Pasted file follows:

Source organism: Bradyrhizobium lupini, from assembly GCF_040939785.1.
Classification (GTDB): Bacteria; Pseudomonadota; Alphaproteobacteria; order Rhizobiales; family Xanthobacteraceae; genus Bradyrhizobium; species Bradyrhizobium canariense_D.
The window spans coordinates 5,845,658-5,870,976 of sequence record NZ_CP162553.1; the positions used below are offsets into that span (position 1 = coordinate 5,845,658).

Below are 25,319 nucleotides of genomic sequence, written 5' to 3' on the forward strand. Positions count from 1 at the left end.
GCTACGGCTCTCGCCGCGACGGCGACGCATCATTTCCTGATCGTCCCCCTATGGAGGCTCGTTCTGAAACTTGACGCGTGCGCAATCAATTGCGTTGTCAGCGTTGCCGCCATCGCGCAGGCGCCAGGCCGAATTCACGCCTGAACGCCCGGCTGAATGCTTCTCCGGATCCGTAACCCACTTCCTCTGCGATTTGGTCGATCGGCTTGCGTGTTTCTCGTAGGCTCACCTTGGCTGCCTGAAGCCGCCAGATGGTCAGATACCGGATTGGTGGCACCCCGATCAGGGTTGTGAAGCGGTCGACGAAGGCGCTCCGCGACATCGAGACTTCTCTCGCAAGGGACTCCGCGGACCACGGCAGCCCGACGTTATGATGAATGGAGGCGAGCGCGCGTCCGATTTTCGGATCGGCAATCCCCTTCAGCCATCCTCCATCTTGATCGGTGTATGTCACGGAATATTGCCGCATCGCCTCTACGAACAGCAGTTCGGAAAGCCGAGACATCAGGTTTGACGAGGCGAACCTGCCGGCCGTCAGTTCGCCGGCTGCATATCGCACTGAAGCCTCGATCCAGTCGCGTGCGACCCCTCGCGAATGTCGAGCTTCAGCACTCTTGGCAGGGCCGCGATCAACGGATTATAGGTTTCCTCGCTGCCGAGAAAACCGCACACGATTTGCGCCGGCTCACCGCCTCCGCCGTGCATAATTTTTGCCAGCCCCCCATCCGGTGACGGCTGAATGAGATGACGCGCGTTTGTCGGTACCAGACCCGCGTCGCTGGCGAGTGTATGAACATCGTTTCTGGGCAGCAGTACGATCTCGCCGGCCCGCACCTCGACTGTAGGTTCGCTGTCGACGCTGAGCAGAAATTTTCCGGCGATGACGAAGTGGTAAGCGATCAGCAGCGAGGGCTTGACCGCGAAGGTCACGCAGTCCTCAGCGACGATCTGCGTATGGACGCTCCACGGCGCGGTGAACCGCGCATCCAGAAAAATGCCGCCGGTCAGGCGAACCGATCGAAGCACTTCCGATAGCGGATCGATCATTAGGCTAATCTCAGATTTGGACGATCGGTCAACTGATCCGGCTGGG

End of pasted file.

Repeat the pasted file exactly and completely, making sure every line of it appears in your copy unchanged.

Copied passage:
Source organism: Bradyrhizobium lupini, from assembly GCF_040939785.1.
Classification (GTDB): Bacteria; Pseudomonadota; Alphaproteobacteria; order Rhizobiales; family Xanthobacteraceae; genus Bradyrhizobium; species Bradyrhizobium canariense_D.
The window spans coordinates 5,845,658-5,870,976 of sequence record NZ_CP162553.1; the positions used below are offsets into that span (position 1 = coordinate 5,845,658).

Below are 25,319 nucleotides of genomic sequence, written 5' to 3' on the forward strand. Positions count from 1 at the left end.
GCTACGGCTCTCGCCGCGACGGCGACGCATCATTTCCTGATCGTCCCCCTATGGAGGCTCGTTCTGAAACTTGACGCGTGCGCAATCAATTGCGTTGTCAGCGTTGCCGCCATCGCGCAGGCGCCAGGCCGAATTCACGCCTGAACGCCCGGCTGAATGCTTCTCCGGATCCGTAACCCACTTCCTCTGCGATTTGGTCGATCGGCTTGCGTGTTTCTCGTAGGCTCACCTTGGCTGCCTGAAGCCGCCAGATGGTCAGATACCGGATTGGTGGCACCCCGATCAGGGTTGTGAAGCGGTCGACGAAGGCGCTCCGCGACATCGAGACTTCTCTCGCAAGGGACTCCGCGGACCACGGCAGCCCGACGTTATGATGAATGGAGGCGAGCGCGCGTCCGATTTTCGGATCGGCAATCCCCTTCAGCCATCCTCCATCTTGATCGGTGTATGTCACGGAATATTGCCGCATCGCCTCTACGAACAGCAGTTCGGAAAGCCGAGACATCAGGTTTGACGAGGCGAACCTGCCGGCCGTCAGTTCGCCGGCTGCATATCGCACTGAAGCCTCGATCCAGTCGCGTGCGACCCCTCGCGAATGTCGAGCTTCAGCACTCTTGGCAGGGCCGCGATCAACGGATTATAGGTTTCCTCGCTGCCGAGAAAACCGCACACGATTTGCGCCGGCTCACCGCCTCCGCCGTGCATAATTTTTGCCAGCCCCCCATCCGGTGACGGCTGAATGAGATGACGCGCGTTTGTCGGTACCAGACCCGCGTCGCTGGCGAGTGTATGAACATCGTTTCTGGGCAGCAGTACGATCTCGCCGGCCCGCACCTCGACTGTAGGTTCGCTGTCGACGCTGAGCAGAAATTTTCCGGCGATGACGAAGTGGTAAGCGATCAGCAGCGAGGGCTTGACCGCGAAGGTCACGCAGTCCTCAGCGACGATCTGCGTATGGACGCTCCACGGCGCGGTGAACCGCGCATCCAGAAAAATGCCGCCGGTCAGGCGAACCGATCGAAGCACTTCCGATAGCGGATCGATCATTAGGCTAATCTCAGATTTGGACGATCGGTCAACTGATCCGGCTGGG